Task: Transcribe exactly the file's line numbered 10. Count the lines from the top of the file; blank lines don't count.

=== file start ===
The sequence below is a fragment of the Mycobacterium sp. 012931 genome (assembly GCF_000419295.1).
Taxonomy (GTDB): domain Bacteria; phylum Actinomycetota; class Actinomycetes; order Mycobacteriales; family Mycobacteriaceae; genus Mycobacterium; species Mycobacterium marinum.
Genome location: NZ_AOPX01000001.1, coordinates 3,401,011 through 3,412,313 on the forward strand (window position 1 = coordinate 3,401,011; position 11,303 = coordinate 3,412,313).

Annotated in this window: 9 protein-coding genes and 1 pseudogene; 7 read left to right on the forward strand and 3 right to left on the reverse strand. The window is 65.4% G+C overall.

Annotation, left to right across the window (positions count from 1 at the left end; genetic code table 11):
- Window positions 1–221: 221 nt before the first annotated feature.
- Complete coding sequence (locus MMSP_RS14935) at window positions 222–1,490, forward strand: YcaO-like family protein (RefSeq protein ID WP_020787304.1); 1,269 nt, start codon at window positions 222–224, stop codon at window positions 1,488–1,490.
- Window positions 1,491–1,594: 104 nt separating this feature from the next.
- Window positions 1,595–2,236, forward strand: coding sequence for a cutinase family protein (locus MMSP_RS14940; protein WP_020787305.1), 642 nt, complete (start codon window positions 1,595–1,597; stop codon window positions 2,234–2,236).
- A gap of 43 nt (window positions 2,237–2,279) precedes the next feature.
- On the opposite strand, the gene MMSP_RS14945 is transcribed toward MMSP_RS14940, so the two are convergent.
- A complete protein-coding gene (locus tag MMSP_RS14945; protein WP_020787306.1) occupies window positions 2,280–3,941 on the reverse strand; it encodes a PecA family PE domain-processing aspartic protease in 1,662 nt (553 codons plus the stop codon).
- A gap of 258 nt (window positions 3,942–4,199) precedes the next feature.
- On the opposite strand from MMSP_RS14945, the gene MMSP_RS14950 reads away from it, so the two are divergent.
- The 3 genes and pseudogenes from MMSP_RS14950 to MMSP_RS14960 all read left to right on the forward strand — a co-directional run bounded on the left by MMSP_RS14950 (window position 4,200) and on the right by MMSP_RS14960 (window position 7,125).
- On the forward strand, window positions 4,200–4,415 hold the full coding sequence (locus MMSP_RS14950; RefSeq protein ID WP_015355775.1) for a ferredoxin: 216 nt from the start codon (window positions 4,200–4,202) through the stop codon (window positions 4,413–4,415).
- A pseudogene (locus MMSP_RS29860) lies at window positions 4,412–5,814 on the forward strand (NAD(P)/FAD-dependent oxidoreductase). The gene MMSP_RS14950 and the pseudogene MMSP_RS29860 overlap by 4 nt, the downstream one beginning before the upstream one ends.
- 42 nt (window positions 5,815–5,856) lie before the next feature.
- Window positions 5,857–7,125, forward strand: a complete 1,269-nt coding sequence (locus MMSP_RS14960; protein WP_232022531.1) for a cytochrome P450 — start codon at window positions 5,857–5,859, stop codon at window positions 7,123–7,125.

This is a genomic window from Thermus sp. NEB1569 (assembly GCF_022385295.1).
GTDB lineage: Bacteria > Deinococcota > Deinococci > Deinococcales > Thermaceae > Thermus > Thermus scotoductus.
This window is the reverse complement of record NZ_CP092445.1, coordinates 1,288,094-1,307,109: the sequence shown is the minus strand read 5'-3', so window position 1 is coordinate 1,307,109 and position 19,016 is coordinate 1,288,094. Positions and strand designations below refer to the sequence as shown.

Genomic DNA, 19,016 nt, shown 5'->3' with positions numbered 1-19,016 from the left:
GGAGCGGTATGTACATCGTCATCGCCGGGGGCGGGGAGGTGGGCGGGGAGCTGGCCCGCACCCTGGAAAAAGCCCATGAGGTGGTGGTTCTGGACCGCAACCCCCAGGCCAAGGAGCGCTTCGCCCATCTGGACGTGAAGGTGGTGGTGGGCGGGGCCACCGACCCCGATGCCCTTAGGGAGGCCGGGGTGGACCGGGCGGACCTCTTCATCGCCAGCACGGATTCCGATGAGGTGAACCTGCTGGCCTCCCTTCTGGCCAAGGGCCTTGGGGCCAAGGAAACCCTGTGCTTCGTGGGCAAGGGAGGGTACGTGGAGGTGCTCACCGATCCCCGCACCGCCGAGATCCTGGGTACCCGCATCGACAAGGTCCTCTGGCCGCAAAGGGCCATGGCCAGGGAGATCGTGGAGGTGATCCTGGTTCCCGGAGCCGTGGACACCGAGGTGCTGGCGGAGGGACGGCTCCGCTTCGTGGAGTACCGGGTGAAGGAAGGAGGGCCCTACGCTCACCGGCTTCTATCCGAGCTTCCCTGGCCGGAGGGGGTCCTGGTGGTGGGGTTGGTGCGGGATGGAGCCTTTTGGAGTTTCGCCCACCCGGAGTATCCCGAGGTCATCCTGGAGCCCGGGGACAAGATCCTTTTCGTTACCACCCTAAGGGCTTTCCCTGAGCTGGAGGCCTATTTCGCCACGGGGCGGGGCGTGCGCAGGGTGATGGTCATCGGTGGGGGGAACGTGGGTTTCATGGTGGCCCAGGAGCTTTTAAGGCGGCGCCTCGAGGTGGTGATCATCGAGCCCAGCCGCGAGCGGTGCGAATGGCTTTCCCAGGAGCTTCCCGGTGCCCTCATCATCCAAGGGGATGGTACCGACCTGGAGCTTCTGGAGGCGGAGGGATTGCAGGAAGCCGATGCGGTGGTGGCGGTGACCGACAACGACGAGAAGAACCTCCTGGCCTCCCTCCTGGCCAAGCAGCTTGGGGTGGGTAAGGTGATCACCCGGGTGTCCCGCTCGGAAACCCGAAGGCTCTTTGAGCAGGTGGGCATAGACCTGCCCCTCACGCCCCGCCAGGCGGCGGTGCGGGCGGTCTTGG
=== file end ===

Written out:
- A gap of 43 nt (window positions 2,237–2,279) precedes the next feature.